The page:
Diffuse axonal brain injury (DAI) is an injury to axons, a part of the nerve cells in the brain. As a result of the injury, brain cells may die, causing brain swelling, and increasing pressure within the skull. An increase in pressure may result in a decrease of blood supply to the brain.
This type of closed head injury can cause coma. Diffuse axonal injury typically causes loss of consciousness that lasts for more than 6 hours. Functions like movement, speech, and even those that support life are compromised.
This can be much more dangerous than an open head injury because of the tearing of the brain tissue and the potential for swelling. It occurs in about half of all cases of severe head trauma. It is called diffuse because this type of injury is widespread, affecting a larger area.
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Causes of Diffuse Axonal Injuries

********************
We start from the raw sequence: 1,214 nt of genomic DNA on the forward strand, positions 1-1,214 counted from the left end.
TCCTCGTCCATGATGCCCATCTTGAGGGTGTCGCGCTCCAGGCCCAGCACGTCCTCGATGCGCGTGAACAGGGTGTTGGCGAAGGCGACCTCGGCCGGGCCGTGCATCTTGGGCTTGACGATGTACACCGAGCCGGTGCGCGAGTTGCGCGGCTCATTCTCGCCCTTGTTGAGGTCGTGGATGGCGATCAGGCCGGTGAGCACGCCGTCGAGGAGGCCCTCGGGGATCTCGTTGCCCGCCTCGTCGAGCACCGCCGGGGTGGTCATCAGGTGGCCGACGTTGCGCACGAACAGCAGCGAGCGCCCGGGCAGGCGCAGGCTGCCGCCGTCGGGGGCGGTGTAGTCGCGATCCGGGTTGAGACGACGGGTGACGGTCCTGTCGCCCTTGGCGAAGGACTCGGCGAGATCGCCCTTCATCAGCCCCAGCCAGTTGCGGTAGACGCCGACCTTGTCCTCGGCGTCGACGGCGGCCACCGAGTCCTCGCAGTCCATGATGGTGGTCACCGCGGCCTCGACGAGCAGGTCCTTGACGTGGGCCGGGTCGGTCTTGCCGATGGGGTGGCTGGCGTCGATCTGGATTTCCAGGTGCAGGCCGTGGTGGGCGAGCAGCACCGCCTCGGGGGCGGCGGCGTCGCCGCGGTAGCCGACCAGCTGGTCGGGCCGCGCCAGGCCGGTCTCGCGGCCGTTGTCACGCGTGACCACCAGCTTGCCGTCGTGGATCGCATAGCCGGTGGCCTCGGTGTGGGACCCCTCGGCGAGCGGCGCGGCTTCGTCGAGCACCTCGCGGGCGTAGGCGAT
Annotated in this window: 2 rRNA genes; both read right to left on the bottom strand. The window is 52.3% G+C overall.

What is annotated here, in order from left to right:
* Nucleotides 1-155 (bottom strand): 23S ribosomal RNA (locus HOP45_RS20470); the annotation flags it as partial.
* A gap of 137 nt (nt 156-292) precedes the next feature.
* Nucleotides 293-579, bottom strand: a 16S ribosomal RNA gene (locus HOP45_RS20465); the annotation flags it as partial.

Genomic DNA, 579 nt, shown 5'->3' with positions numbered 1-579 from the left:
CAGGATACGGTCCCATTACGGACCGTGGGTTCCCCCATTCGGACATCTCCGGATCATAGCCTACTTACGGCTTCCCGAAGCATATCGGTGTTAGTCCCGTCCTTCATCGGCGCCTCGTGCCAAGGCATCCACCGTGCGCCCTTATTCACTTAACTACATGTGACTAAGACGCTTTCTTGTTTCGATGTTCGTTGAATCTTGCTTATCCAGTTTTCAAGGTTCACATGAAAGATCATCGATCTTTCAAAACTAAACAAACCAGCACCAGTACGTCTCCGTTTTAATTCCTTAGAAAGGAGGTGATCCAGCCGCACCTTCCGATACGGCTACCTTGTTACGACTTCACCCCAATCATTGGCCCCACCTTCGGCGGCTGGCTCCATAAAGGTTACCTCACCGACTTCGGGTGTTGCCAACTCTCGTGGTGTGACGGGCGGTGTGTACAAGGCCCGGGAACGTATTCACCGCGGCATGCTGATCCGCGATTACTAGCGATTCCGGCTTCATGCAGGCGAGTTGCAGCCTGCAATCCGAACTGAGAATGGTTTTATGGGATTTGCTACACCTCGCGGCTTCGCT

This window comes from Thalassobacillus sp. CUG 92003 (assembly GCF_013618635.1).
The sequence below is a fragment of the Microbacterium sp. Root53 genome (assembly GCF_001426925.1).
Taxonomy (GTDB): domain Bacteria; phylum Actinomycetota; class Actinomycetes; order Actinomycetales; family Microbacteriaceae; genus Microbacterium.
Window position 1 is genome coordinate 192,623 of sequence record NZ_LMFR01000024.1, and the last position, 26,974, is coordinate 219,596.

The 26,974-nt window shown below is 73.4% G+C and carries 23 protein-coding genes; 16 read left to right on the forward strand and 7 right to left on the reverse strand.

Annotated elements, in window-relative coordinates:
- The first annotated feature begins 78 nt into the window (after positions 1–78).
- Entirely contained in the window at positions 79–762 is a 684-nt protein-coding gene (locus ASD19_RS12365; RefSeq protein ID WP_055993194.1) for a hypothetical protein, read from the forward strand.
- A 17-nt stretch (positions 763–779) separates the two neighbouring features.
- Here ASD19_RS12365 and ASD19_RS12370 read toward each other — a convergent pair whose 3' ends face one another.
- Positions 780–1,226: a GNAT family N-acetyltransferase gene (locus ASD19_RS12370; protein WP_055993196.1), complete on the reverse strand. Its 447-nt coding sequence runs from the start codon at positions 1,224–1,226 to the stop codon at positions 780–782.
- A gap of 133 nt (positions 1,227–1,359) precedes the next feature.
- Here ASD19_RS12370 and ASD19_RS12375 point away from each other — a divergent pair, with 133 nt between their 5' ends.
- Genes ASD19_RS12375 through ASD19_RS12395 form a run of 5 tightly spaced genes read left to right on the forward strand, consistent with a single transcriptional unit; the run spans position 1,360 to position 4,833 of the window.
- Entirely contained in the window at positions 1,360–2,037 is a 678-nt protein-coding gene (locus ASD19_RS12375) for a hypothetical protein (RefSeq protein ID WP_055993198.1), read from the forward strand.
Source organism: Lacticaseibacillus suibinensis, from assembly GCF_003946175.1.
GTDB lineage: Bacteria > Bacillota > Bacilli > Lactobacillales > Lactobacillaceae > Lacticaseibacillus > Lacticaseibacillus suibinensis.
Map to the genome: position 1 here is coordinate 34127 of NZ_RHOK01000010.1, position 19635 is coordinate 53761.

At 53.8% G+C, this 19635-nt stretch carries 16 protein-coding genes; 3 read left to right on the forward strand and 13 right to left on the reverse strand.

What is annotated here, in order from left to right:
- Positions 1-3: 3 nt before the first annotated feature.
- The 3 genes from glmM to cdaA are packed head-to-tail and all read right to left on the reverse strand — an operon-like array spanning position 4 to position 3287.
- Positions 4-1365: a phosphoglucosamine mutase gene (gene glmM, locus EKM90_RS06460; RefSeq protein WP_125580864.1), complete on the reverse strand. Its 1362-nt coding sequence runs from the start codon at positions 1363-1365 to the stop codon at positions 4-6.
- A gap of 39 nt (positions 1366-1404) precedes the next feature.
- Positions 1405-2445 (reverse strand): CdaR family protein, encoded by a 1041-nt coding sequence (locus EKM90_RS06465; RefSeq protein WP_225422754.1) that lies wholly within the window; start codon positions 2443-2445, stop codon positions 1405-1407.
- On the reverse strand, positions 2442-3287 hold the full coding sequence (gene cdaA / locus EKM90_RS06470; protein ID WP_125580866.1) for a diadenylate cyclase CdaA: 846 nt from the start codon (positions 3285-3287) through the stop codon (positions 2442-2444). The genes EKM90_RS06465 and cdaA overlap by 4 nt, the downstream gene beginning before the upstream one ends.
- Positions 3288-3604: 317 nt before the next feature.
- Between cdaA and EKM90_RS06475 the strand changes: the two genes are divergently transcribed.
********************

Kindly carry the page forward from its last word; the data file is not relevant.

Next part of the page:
DAI brain injury is caused by the movement of the brain within the skull.
This type of severe traumatic brain injury is most commonly sustained through motor vehicle accidents, following blows to an unsupported head.
Other causes can include:
• Auto Accidents
• Sports related accidents
• Shaken Baby syndrome
• A bomb blast or Military injury
Diffuse Axonal Brain Injury Symptoms
If an individual is unconscious for more than 6 hours, they could have experienced a diffuse axonal injury. Some may appear conscious and will have symptoms associated with the injury depending on which areas of the brain have been affected.
DAI can occur in every degree of severity from mild or moderate to very severe. Concussion may be a milder type of diffuse axonal injury.
Computed tomography (CT) or magnetic resonance imaging (MRI) is usually done to detect diffuse axonal injury.
The outcome is frequently coma, with over 90 percent of patients with severe DAI never regaining consciousness. Those who do recover often suffer from lasting impairments of memory and cognition.